Shrinivas’s emergence in the world of music was startling. His mandolin (actually a mini-electric guitar) was the first major electronic sound in Carnatic music.
But even more important than his introduction of the mandolin to Carnatic music was the way he used it to dem-onstrate his respect for the art. His instrument was for the music, his music was not a companion for the instrument. I have heard him play at some exquisite concerts where the in-strument became, in fact, incidental in his music. He adhered very consciously and with clear success to the tenets of Carnatic aesthetics. He didn’t manipulate the music to push the agenda of his instrument—that was the integrity of his art. He used to, for instance, talk of listening to geniuses like Rajarat-nam Pillai and wanting to play todi like them.
He made his musical choices and he stood by them at all times. He never tried to explain them, you could take them or leave them and I admired that. He straddled so many musical worlds and with such ease. He would play for Shakti with John McLaughlin one day and perform at the Music Academy the next and there would be no sign of conflict at ei-ther place.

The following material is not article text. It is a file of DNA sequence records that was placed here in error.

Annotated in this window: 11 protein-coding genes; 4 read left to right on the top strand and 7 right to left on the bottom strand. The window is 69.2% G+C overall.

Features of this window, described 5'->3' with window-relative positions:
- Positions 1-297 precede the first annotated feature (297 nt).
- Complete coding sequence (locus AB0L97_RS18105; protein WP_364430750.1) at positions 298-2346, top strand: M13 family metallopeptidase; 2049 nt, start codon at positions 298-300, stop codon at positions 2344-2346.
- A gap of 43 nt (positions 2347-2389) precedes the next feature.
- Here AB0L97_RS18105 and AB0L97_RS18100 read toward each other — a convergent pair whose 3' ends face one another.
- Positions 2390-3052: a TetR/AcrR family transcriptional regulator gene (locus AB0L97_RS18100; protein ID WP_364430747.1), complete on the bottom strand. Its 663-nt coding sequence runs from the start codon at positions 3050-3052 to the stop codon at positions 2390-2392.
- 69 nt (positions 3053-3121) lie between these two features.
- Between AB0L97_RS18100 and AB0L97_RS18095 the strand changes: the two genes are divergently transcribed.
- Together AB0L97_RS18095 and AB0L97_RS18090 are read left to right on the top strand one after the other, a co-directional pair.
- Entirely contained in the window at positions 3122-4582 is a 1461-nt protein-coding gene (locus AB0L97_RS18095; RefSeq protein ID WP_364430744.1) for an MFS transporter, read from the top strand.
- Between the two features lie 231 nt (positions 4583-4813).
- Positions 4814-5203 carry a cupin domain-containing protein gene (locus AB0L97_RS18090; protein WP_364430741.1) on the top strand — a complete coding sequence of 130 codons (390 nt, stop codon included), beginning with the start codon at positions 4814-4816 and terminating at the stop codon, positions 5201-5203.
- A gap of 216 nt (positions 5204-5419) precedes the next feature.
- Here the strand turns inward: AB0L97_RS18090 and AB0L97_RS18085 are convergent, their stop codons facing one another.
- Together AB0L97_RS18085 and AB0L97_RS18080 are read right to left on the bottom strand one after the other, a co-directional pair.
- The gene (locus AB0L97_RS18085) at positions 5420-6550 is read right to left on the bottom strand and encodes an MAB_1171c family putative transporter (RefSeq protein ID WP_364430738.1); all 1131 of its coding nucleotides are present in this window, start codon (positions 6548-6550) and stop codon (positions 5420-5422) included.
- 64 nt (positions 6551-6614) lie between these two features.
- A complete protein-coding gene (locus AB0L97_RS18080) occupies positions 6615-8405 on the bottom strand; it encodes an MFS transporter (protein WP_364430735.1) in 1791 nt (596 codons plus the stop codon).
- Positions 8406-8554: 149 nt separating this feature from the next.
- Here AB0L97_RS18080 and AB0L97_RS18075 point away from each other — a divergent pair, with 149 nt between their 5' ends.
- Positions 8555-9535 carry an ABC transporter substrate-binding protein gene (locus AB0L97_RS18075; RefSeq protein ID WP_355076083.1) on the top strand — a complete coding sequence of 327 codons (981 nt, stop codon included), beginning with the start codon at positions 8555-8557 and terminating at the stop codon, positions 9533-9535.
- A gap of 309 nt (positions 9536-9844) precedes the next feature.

Shrinivas was one of the nicest human beings you could meet. There are few musi-cians who genuinely appreciate the work of another musician but Shrinivas had no qualms about talking about another artist’s work. When you experiment with a new instrument in a musical genre you have to create a language for it. And he created a language for the mandolin when he was all of nine! I don’t believe in divinity but there are moments when I have wondered how this was possible.
Even when he was playing the most mathematically complex piece of music he would be smiling. He played the most exquisite music with ease, none of that ‘look at me, I am playing something so complex’. He smiled and the music came, with such grace.